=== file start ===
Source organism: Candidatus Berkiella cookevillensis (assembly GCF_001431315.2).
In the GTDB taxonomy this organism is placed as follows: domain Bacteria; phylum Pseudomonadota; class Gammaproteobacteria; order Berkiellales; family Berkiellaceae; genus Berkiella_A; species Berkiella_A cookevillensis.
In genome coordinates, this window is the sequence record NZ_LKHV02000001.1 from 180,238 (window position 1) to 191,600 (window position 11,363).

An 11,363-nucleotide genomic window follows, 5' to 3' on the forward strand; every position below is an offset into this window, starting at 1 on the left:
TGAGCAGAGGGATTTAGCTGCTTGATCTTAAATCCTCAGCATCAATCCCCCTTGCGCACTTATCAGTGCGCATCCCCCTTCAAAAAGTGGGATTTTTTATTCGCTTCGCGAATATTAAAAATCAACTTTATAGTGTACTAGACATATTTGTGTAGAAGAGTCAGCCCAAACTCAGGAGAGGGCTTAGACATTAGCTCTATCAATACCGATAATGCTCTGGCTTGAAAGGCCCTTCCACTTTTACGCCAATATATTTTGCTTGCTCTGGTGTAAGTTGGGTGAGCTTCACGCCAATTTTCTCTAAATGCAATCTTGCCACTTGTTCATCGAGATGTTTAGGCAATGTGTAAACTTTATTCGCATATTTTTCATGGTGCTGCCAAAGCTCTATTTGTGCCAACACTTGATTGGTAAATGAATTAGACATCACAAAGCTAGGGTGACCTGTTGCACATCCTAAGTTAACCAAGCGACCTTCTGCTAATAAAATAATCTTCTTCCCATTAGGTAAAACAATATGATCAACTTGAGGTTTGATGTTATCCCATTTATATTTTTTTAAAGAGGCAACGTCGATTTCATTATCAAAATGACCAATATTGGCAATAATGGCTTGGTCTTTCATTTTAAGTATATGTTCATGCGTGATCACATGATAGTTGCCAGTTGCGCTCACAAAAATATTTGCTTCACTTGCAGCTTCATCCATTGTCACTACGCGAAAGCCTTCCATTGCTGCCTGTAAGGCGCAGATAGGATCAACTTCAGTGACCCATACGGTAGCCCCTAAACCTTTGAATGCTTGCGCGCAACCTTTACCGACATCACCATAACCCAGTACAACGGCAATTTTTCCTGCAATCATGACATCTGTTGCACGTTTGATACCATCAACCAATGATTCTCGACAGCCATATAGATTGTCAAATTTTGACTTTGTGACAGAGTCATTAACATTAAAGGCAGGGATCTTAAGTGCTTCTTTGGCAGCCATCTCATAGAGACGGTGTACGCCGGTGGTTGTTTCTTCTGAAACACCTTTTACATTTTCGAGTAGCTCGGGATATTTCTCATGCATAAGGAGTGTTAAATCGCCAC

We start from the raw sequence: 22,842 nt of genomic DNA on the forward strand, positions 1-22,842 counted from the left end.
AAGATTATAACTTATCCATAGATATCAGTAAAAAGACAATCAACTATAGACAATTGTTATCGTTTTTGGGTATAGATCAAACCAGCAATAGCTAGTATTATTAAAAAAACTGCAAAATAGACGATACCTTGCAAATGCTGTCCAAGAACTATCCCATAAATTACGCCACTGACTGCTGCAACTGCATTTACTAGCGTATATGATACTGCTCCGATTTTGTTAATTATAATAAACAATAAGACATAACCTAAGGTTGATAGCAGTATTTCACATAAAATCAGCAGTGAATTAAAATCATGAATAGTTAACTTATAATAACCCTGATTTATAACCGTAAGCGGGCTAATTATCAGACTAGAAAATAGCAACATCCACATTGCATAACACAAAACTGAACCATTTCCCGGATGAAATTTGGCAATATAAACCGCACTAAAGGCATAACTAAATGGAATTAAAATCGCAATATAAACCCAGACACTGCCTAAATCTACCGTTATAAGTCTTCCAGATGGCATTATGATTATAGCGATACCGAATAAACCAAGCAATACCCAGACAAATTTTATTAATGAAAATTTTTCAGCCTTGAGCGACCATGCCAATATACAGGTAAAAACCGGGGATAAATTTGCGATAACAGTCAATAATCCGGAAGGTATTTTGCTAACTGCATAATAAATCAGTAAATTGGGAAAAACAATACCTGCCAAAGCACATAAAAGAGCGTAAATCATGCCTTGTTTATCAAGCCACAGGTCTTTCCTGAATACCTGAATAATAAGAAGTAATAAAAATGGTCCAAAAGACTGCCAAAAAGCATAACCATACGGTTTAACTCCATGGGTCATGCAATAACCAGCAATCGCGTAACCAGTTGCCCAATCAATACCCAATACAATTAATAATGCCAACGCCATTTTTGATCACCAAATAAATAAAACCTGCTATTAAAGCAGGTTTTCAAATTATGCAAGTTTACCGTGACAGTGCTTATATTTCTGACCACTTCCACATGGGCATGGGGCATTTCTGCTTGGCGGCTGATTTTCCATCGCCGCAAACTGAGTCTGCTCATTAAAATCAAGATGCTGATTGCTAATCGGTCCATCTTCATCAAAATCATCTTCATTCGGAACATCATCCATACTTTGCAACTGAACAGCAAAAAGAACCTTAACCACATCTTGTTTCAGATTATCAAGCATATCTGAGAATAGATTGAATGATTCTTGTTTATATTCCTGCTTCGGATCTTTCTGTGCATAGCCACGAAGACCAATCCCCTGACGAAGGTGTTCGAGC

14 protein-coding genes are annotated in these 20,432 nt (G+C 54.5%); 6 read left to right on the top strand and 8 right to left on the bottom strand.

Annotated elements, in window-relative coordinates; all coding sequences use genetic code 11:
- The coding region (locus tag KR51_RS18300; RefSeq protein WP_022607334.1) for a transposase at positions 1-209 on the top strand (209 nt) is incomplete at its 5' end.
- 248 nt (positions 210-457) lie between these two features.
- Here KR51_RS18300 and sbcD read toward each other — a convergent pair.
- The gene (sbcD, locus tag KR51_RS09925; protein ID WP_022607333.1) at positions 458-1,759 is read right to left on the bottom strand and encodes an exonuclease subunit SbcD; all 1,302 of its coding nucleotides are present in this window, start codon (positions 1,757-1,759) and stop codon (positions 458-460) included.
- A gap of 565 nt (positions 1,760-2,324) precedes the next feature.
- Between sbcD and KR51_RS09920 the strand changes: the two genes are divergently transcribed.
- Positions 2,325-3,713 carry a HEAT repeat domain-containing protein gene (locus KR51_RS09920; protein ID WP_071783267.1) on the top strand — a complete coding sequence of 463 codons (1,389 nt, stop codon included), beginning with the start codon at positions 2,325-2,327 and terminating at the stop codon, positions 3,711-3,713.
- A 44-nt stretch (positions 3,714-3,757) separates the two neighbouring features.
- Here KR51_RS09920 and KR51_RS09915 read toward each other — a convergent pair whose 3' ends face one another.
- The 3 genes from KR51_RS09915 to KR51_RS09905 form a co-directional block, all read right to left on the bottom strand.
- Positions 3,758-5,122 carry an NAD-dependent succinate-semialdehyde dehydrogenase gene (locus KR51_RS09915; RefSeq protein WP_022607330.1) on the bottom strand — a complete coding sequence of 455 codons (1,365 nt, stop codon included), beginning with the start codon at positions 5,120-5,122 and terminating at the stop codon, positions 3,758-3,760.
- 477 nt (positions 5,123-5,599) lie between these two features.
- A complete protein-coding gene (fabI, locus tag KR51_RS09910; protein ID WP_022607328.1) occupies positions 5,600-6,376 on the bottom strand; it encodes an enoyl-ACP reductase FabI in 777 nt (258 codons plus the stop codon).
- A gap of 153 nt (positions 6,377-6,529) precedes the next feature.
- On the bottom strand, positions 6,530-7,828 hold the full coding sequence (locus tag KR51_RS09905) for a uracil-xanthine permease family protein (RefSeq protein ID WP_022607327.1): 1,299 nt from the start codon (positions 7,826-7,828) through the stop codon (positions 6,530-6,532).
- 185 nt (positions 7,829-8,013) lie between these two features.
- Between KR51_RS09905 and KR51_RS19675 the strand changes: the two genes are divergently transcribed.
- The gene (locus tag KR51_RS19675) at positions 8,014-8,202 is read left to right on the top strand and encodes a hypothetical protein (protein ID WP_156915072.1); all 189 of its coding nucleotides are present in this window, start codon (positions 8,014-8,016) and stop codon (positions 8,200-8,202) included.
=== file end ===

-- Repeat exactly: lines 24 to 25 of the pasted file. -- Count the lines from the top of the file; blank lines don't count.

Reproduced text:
- On the bottom strand, positions 6,530-7,828 hold the full coding sequence (locus tag KR51_RS09905) for a uracil-xanthine permease family protein (RefSeq protein ID WP_022607327.1): 1,299 nt from the start codon (positions 7,826-7,828) through the stop codon (positions 6,530-6,532).
- 185 nt (positions 7,829-8,013) lie between these two features.